Early Times Report
Srinagar, Mar 29: Hundreds of people in north Kashmir’s Uri sector fear for their lives these days. Not because of coronavirus but by constant shelling across the border.
As there is coronavirus scare, the disease that has gripped the world, claiming over 20,000 people across the world, hundreds of Uri residents in north Kashmir’s Baramulla district are fearing for their safety due to shelling across the Line of Control.
On Thursday when world was concerned over the coronavirus, residents of Uri from Hajipeer sector-which is close to LoC- were living with fear.
“There was heavy shelling on Thursday. No was able to move out of homes that day. Since then shelling still goes slowly. It is very unfortunate when countries are fighting against Covid-19, some people are fighting to each other with guns and bombs on LoC,” said Bashir Ahmad, a local.
A large number of cattle in border villages gets killed or injured whenever there is a ceasefire violation.
“Even if we manage to save ourselves, we are unable to save the animals,” he said.
Several locals either serve in the army or in the police force, while many others engage in farming and grazing of animals, like sheep and buffalo.
A senior official said shelling takes place in Hajipeer sector from across the LoC .
The Uri subdivision comprises around 1.25 lakh people; in case of any ceasefire violation, more than 40,000 people from border villages are directly affected. The town is surrounded by the LoC on three sides. Urusa, Silikote, Shoura, Churunda, Tilawari, Chakara, and villages from Hajipeer area — Budna, Alawadi, Kamalkote, Morthal, Dardkote, Ishem, and Gowalta — bear the brunt of the skirmishes between the two countries.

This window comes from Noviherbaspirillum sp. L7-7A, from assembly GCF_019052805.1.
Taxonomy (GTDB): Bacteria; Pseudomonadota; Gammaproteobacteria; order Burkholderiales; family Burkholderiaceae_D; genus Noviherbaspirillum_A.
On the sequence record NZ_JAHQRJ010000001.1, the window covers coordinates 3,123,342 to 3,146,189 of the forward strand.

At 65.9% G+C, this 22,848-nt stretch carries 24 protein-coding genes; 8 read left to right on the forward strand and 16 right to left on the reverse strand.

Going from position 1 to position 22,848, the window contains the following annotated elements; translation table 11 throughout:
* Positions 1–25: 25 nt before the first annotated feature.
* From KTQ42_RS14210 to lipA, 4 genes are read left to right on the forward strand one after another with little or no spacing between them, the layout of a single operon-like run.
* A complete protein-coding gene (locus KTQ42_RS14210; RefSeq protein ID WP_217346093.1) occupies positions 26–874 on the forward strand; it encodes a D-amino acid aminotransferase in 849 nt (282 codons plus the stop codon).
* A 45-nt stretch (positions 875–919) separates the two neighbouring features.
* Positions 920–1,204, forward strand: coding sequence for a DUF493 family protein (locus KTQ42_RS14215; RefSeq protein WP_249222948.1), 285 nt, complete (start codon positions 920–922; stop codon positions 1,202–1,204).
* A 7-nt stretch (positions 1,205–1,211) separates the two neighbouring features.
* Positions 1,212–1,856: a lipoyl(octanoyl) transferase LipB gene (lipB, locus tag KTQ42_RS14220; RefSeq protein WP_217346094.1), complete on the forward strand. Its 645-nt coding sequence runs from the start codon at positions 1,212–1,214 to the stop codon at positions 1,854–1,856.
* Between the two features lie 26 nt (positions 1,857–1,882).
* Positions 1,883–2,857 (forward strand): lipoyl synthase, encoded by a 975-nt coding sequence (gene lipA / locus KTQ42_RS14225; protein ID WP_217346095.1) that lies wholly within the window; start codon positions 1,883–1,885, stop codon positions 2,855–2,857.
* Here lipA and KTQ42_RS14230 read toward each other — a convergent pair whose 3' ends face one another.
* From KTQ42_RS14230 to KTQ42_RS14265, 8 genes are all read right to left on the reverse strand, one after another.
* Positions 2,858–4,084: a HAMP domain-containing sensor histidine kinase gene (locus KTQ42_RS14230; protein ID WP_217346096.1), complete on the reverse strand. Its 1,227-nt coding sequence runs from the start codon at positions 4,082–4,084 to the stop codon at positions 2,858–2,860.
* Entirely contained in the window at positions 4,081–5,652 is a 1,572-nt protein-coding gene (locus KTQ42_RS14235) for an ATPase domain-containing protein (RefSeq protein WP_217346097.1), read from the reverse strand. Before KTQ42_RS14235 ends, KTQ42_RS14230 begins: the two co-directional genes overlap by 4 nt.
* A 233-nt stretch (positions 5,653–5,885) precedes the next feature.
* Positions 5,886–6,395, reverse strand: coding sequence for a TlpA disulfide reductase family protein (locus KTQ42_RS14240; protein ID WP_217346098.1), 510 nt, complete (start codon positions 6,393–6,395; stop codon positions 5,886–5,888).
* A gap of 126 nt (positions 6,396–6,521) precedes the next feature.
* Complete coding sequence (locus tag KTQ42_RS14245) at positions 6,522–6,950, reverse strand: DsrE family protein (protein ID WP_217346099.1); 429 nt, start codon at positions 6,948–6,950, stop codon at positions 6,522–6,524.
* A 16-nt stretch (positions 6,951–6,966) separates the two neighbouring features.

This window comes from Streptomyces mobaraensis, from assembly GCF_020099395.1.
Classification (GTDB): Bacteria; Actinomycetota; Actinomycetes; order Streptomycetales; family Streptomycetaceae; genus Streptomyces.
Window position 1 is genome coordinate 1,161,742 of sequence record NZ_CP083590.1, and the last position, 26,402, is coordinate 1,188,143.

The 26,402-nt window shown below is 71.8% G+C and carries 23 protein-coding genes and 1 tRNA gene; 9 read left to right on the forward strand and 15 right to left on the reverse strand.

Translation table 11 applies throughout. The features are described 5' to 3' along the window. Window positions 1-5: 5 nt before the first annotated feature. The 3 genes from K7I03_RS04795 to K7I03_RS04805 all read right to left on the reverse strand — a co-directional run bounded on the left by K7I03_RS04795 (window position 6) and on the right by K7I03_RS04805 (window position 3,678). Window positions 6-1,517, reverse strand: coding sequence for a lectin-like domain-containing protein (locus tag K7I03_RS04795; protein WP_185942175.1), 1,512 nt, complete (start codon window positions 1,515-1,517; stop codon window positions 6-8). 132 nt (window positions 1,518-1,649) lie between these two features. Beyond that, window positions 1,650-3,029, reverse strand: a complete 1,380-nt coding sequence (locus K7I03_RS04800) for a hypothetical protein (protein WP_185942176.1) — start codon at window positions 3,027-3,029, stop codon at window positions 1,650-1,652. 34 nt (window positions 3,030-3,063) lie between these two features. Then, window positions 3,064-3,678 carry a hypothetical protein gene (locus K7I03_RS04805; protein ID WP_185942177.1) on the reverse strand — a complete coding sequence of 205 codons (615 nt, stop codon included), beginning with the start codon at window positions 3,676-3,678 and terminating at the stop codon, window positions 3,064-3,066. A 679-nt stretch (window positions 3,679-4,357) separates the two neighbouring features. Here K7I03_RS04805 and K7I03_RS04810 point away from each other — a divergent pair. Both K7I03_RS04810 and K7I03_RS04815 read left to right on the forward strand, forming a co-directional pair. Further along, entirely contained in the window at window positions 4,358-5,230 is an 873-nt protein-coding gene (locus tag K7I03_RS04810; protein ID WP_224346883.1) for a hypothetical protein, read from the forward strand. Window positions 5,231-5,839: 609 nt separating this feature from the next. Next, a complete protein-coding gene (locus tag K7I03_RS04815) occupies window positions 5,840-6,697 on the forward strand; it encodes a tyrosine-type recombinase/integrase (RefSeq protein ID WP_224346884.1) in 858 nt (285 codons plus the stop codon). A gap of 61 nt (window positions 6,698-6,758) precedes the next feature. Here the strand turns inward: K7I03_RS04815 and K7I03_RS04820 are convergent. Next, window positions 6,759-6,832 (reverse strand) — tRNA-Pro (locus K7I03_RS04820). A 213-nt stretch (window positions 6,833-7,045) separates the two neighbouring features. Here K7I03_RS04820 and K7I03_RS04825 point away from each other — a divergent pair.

While residents have been demanding 30,000 bunkers, which can give them a safe place to hide during shelling or other calamities, the Uri administration had submitted a proposal some years back to construct bunkers. But nothing has been done so far.
Uri is 76 miles from Srinagar and 42 miles from Muzaffarabad. The mountainous region surprisingly doesn’t have dense shrubbery and the houses built on the hillocks on both sides of the border have small patches of land, which residents have turned into vegetable gardens. However, Pakistan Army on the other side of hillocks is just 200 metres away.
Fifteen years ago, in 2005, an earthquake rocked Uri in north Kashmir’s Baramulla district, a region where locals already live in fear, hanging on to their dear lives, amid sporadic shelling at the LoC.
After the earthquake, late president APJ Abdul Kalam, along with a group of Union ministers also visited Urusa village to take stock of the devastation.